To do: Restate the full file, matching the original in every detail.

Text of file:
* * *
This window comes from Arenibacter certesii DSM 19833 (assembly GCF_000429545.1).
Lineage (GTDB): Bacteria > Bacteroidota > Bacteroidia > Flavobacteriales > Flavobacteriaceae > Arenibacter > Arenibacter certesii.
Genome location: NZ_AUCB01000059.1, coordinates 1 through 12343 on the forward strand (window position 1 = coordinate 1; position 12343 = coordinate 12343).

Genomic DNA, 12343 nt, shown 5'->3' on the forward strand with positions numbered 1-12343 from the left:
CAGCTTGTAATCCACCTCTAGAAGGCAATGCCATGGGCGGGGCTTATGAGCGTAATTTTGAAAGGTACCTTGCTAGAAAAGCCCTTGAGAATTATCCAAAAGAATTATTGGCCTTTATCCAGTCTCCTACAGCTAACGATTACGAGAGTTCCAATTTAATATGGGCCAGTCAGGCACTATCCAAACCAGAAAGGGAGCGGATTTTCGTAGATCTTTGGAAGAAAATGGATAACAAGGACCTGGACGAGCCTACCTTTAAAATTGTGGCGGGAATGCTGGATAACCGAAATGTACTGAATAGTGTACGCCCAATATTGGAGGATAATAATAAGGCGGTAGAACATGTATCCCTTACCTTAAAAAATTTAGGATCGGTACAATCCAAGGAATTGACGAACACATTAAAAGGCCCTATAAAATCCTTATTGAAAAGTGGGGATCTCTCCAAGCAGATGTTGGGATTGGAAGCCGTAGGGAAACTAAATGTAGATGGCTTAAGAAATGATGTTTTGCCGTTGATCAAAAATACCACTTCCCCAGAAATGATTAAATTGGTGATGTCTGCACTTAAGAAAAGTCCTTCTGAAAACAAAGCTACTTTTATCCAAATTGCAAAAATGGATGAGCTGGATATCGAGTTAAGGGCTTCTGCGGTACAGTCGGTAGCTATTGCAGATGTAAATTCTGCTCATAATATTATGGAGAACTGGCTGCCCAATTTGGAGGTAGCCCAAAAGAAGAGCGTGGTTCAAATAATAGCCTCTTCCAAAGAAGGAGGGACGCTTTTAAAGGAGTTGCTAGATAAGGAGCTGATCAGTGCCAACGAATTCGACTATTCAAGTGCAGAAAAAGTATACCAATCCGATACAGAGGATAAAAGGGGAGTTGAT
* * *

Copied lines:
This window comes from Arenibacter certesii DSM 19833 (assembly GCF_000429545.1).
Lineage (GTDB): Bacteria > Bacteroidota > Bacteroidia > Flavobacteriales > Flavobacteriaceae > Arenibacter > Arenibacter certesii.
Genome location: NZ_AUCB01000059.1, coordinates 1 through 12343 on the forward strand (window position 1 = coordinate 1; position 12343 = coordinate 12343).

Genomic DNA, 12343 nt, shown 5'->3' on the forward strand with positions numbered 1-12343 from the left:
CAGCTTGTAATCCACCTCTAGAAGGCAATGCCATGGGCGGGGCTTATGAGCGTAATTTTGAAAGGTACCTTGCTAGAAAAGCCCTTGAGAATTATCCAAAAGAATTATTGGCCTTTATCCAGTCTCCTACAGCTAACGATTACGAGAGTTCCAATTTAATATGGGCCAGTCAGGCACTATCCAAACCAGAAAGGGAGCGGATTTTCGTAGATCTTTGGAAGAAAATGGATAACAAGGACCTGGACGAGCCTACCTTTAAAATTGTGGCGGGAATGCTGGATAACCGAAATGTACTGAATAGTGTACGCCCAATATTGGAGGATAATAATAAGGCGGTAGAACATGTATCCCTTACCTTAAAAAATTTAGGATCGGTACAATCCAAGGAATTGACGAACACATTAAAAGGCCCTATAAAATCCTTATTGAAAAGTGGGGATCTCTCCAAGCAGATGTTGGGATTGGAAGCCGTAGGGAAACTAAATGTAGATGGCTTAAGAAATGATGTTTTGCCGTTGATCAAAAATACCACTTCCCCAGAAATGATTAAATTGGTGATGTCTGCACTTAAGAAAAGTCCTTCTGAAAACAAAGCTACTTTTATCCAAATTGCAAAAATGGATGAGCTGGATATCGAGTTAAGGGCTTCTGCGGTACAGTCGGTAGCTATTGCAGATGTAAATTCTGCTCATAATATTATGGAGAACTGGCTGCCCAATTTGGAGGTAGCCCAAAAGAAGAGCGTGGTTCAAATAATAGCCTCTTCCAAAGAAGGAGGGACGCTTTTAAAGGAGTTGCTAGATAAGGAGCTGATCAGTGCCAACGAATTCGACTATTCAAGTGCAGAAAAAGTATACCAATCCGATACAGAGGATAAAAGGGGAGTTGAT